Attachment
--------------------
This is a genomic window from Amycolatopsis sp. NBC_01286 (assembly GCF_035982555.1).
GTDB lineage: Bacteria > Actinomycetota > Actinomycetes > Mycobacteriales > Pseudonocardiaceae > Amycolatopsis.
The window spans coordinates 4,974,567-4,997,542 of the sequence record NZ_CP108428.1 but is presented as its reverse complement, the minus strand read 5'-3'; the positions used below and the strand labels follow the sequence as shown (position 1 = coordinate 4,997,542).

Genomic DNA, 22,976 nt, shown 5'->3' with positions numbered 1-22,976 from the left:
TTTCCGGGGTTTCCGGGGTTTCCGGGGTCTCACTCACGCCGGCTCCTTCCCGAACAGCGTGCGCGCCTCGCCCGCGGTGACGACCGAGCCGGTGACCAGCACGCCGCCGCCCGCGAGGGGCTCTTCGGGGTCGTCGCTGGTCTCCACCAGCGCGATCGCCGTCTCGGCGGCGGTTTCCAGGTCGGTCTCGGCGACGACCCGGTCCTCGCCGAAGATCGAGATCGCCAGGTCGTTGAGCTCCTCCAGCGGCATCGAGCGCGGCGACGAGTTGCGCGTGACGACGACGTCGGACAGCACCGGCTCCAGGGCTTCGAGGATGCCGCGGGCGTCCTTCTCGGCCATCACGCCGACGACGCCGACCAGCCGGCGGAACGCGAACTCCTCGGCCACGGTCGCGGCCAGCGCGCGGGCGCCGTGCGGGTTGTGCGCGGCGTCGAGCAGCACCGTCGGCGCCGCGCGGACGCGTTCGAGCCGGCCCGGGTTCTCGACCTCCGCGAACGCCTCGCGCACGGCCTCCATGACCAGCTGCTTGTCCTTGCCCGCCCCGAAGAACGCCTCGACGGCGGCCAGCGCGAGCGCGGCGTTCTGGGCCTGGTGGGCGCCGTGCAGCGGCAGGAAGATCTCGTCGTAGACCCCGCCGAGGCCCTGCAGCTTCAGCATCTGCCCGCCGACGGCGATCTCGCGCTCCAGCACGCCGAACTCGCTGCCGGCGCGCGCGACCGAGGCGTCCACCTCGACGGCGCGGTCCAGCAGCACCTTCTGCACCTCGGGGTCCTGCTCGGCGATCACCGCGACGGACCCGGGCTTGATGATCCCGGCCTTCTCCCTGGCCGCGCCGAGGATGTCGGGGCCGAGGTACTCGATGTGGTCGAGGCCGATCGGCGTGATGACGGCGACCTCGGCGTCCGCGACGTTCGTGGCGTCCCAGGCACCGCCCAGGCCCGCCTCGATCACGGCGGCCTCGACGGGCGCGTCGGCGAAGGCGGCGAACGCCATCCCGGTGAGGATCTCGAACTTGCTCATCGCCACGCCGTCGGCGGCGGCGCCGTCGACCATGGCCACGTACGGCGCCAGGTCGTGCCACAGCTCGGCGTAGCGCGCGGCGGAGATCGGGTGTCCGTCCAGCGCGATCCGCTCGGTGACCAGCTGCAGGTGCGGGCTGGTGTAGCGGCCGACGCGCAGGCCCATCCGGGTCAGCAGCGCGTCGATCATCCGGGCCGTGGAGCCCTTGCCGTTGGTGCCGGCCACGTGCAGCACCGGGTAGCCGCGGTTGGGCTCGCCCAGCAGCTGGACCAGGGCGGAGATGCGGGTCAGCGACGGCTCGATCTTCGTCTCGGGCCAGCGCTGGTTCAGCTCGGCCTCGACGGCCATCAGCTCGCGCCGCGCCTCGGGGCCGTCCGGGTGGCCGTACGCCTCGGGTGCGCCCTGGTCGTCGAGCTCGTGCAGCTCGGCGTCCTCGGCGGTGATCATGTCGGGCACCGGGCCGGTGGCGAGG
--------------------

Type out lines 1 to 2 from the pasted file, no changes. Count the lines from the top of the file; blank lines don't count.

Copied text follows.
This is a genomic window from Amycolatopsis sp. NBC_01286 (assembly GCF_035982555.1).
GTDB lineage: Bacteria > Actinomycetota > Actinomycetes > Mycobacteriales > Pseudonocardiaceae > Amycolatopsis.